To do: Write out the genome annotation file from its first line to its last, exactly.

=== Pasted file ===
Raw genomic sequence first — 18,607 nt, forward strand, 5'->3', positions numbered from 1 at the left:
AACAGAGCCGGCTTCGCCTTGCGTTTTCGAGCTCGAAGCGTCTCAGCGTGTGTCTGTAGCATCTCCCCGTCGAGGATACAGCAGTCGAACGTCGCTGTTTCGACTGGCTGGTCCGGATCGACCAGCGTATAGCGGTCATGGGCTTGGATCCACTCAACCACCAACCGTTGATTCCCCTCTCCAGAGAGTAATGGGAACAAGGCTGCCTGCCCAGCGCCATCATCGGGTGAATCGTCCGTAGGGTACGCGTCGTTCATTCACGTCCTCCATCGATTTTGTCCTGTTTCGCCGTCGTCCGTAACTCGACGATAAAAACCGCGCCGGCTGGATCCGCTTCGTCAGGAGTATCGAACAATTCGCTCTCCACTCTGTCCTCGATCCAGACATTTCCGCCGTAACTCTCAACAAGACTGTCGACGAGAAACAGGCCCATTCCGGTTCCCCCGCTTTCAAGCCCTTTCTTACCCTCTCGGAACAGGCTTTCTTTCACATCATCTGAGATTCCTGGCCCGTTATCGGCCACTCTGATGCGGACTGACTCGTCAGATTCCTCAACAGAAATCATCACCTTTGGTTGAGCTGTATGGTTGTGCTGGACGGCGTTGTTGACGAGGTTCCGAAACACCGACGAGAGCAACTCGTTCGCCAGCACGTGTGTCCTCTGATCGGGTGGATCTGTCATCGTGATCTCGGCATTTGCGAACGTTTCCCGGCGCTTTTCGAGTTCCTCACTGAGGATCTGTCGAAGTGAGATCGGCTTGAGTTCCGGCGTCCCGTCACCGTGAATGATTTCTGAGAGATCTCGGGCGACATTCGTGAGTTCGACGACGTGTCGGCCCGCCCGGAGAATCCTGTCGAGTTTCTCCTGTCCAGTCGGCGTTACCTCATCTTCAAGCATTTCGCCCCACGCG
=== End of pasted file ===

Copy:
Raw genomic sequence first — 18,607 nt, forward strand, 5'->3', positions numbered from 1 at the left:
AACAGAGCCGGCTTCGCCTTGCGTTTTCGAGCTCGAAGCGTCTCAGCGTGTGTCTGTAGCATCTCCCCGTCGAGGATACAGCAGTCGAACGTCGCTGTTTCGACTGGCTGGTCCGGATCGACCAGCGTATAGCGGTCATGGGCTTGGATCCACTCAACCACCAACCGTTGATTCCCCTCTCCAGAGAGTAATGGGAACAAGGCTGCCTGCCCAGCGCCATCATCGGGTGAATCGTCCGTAGGGTACGCGTCGTTCATTCACGTCCTCCATCGATTTTGTCCTGTTTCGCCGTCGTCCGTAACTCGACGATAAAAACCGCGCCGGCTGGATCCGCTTCGTCAGGAGTATCGAACAATTCGCTCTCCACTCTGTCCTCGATCCAGACATTTCCGCCGTAACTCTCAACAAGACTGTCGACGAGAAACAGGCCCATTCCGGTTCCCCCGCTTTCAAGCCCTTTCTTACCCTCTCGGAACAGGCTTTCTTTCACATCATCTGAGATTCCTGGCCCGTTATCGGCCACTCTGATGCGGACTGACTCGTCAGATTCCTCAACAGAAATCATCACCTTTGGTTGAGCTGTATGGTTGTGCTGGACGGCGTTGTTGACGAGGTTCCGAAACACCGACGAGAGCAACTCGTTCGCCAGCACGTGTGTCCTCTGATCGGGTGGATCTGTCATCGTGATCTCGGCATTTGCGAACGTTTCCCGGCGCTTTTCGAGTTCCTCACTGAGGATCTGTCGAAGTGAGATCGGCTTGAGTTCCGGCGTCCCGTCACCGTGAATGATTTCTGAGAGATCTCGGGCGACATTCGTGAGTTCGACGACGTGTCGGCCCGCCCGGAGAATCCTGTCGAGTTTCTCCTGTCCAGTCGGCGTTACCTCATCTTCAAGCATTTCGCCCCACGCG